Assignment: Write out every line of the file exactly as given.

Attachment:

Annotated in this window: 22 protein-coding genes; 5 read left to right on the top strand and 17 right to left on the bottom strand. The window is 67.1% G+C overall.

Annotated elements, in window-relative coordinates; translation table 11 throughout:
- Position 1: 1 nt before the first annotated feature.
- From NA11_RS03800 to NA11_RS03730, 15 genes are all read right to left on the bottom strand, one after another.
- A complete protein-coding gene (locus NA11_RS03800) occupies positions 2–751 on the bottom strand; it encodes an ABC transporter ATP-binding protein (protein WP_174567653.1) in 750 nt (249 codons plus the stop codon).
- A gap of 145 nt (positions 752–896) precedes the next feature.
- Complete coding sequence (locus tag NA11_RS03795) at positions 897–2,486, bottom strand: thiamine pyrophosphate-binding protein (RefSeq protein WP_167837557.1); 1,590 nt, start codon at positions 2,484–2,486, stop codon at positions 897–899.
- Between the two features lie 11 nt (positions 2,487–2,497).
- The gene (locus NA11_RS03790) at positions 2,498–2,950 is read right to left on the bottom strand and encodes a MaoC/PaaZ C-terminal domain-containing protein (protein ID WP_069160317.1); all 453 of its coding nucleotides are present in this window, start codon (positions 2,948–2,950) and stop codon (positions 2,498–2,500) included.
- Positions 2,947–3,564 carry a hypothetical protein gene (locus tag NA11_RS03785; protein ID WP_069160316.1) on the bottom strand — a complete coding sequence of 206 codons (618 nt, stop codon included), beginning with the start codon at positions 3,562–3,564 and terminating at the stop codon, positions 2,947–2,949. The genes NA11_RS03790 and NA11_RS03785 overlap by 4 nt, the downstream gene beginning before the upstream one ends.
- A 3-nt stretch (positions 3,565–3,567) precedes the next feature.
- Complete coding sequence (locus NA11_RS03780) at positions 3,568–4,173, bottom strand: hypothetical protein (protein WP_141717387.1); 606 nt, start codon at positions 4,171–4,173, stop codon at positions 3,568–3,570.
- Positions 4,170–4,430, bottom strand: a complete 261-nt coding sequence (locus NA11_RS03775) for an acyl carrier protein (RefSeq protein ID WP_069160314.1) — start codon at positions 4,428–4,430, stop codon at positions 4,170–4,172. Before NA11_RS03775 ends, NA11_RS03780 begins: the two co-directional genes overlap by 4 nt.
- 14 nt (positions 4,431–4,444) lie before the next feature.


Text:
Annotated in this window: 22 protein-coding genes; 5 read left to right on the top strand and 17 right to left on the bottom strand. The window is 67.1% G+C overall.

Annotated elements, in window-relative coordinates; translation table 11 throughout:
- Position 1: 1 nt before the first annotated feature.
- From NA11_RS03800 to NA11_RS03730, 15 genes are all read right to left on the bottom strand, one after another.
- A complete protein-coding gene (locus NA11_RS03800) occupies positions 2–751 on the bottom strand; it encodes an ABC transporter ATP-binding protein (protein WP_174567653.1) in 750 nt (249 codons plus the stop codon).
- A gap of 145 nt (positions 752–896) precedes the next feature.
- Complete coding sequence (locus tag NA11_RS03795) at positions 897–2,486, bottom strand: thiamine pyrophosphate-binding protein (RefSeq protein WP_167837557.1); 1,590 nt, start codon at positions 2,484–2,486, stop codon at positions 897–899.
- Between the two features lie 11 nt (positions 2,487–2,497).
- The gene (locus NA11_RS03790) at positions 2,498–2,950 is read right to left on the bottom strand and encodes a MaoC/PaaZ C-terminal domain-containing protein (protein ID WP_069160317.1); all 453 of its coding nucleotides are present in this window, start codon (positions 2,948–2,950) and stop codon (positions 2,498–2,500) included.
- Positions 2,947–3,564 carry a hypothetical protein gene (locus tag NA11_RS03785; protein ID WP_069160316.1) on the bottom strand — a complete coding sequence of 206 codons (618 nt, stop codon included), beginning with the start codon at positions 3,562–3,564 and terminating at the stop codon, positions 2,947–2,949. The genes NA11_RS03790 and NA11_RS03785 overlap by 4 nt, the downstream gene beginning before the upstream one ends.
- A 3-nt stretch (positions 3,565–3,567) precedes the next feature.
- Complete coding sequence (locus NA11_RS03780) at positions 3,568–4,173, bottom strand: hypothetical protein (protein WP_141717387.1); 606 nt, start codon at positions 4,171–4,173, stop codon at positions 3,568–3,570.
- Positions 4,170–4,430, bottom strand: a complete 261-nt coding sequence (locus NA11_RS03775) for an acyl carrier protein (RefSeq protein ID WP_069160314.1) — start codon at positions 4,428–4,430, stop codon at positions 4,170–4,172. Before NA11_RS03775 ends, NA11_RS03780 begins: the two co-directional genes overlap by 4 nt.
- 14 nt (positions 4,431–4,444) lie before the next feature.